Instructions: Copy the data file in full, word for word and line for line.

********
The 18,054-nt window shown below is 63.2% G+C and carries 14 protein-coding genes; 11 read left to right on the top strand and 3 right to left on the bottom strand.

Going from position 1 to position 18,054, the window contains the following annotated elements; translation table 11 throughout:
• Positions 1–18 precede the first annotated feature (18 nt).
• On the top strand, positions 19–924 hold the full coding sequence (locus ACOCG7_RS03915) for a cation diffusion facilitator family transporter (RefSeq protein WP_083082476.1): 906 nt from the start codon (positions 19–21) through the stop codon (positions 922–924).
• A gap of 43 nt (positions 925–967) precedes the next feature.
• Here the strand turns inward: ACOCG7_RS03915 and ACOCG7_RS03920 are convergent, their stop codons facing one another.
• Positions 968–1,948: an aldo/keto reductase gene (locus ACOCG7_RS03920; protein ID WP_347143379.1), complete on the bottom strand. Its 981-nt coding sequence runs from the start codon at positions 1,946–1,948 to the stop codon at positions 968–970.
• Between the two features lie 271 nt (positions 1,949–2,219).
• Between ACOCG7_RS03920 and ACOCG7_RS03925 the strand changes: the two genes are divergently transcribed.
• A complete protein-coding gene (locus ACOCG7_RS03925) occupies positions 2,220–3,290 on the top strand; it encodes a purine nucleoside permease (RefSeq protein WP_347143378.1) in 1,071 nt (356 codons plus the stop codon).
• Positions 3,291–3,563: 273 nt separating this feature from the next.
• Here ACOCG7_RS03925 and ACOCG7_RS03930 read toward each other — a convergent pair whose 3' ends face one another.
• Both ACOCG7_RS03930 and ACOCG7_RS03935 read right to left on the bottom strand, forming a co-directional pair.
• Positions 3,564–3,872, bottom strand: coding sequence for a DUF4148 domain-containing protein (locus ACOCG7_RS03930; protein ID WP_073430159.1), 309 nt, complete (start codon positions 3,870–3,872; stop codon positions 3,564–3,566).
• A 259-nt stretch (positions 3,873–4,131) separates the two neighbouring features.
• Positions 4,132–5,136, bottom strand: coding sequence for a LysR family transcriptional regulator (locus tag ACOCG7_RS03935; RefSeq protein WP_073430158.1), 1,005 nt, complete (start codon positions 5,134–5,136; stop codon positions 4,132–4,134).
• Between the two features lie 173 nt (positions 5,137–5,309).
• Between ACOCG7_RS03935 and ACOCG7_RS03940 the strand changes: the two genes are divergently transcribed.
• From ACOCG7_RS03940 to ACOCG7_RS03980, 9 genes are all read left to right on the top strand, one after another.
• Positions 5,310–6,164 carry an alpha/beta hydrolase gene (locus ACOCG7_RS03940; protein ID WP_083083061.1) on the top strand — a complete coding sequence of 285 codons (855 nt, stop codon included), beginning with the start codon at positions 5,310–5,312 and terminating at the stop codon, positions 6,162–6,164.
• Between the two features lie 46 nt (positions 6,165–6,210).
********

The 18,054-nt window shown below is 63.2% G+C and carries 14 protein-coding genes; 11 read left to right on the top strand and 3 right to left on the bottom strand.

Going from position 1 to position 18,054, the window contains the following annotated elements; translation table 11 throughout:
• Positions 1–18 precede the first annotated feature (18 nt).
• On the top strand, positions 19–924 hold the full coding sequence (locus ACOCG7_RS03915) for a cation diffusion facilitator family transporter (RefSeq protein WP_083082476.1): 906 nt from the start codon (positions 19–21) through the stop codon (positions 922–924).
• A gap of 43 nt (positions 925–967) precedes the next feature.
• Here the strand turns inward: ACOCG7_RS03915 and ACOCG7_RS03920 are convergent, their stop codons facing one another.
• Positions 968–1,948: an aldo/keto reductase gene (locus ACOCG7_RS03920; protein ID WP_347143379.1), complete on the bottom strand. Its 981-nt coding sequence runs from the start codon at positions 1,946–1,948 to the stop codon at positions 968–970.
• Between the two features lie 271 nt (positions 1,949–2,219).
• Between ACOCG7_RS03920 and ACOCG7_RS03925 the strand changes: the two genes are divergently transcribed.
• A complete protein-coding gene (locus ACOCG7_RS03925) occupies positions 2,220–3,290 on the top strand; it encodes a purine nucleoside permease (RefSeq protein WP_347143378.1) in 1,071 nt (356 codons plus the stop codon).
• Positions 3,291–3,563: 273 nt separating this feature from the next.
• Here ACOCG7_RS03925 and ACOCG7_RS03930 read toward each other — a convergent pair whose 3' ends face one another.
• Both ACOCG7_RS03930 and ACOCG7_RS03935 read right to left on the bottom strand, forming a co-directional pair.
• Positions 3,564–3,872, bottom strand: coding sequence for a DUF4148 domain-containing protein (locus ACOCG7_RS03930; protein ID WP_073430159.1), 309 nt, complete (start codon positions 3,870–3,872; stop codon positions 3,564–3,566).
• A 259-nt stretch (positions 3,873–4,131) separates the two neighbouring features.
• Positions 4,132–5,136, bottom strand: coding sequence for a LysR family transcriptional regulator (locus tag ACOCG7_RS03935; RefSeq protein WP_073430158.1), 1,005 nt, complete (start codon positions 5,134–5,136; stop codon positions 4,132–4,134).
• Between the two features lie 173 nt (positions 5,137–5,309).
• Between ACOCG7_RS03935 and ACOCG7_RS03940 the strand changes: the two genes are divergently transcribed.
• From ACOCG7_RS03940 to ACOCG7_RS03980, 9 genes are all read left to right on the top strand, one after another.
• Positions 5,310–6,164 carry an alpha/beta hydrolase gene (locus ACOCG7_RS03940; protein ID WP_083083061.1) on the top strand — a complete coding sequence of 285 codons (855 nt, stop codon included), beginning with the start codon at positions 5,310–5,312 and terminating at the stop codon, positions 6,162–6,164.
• Between the two features lie 46 nt (positions 6,165–6,210).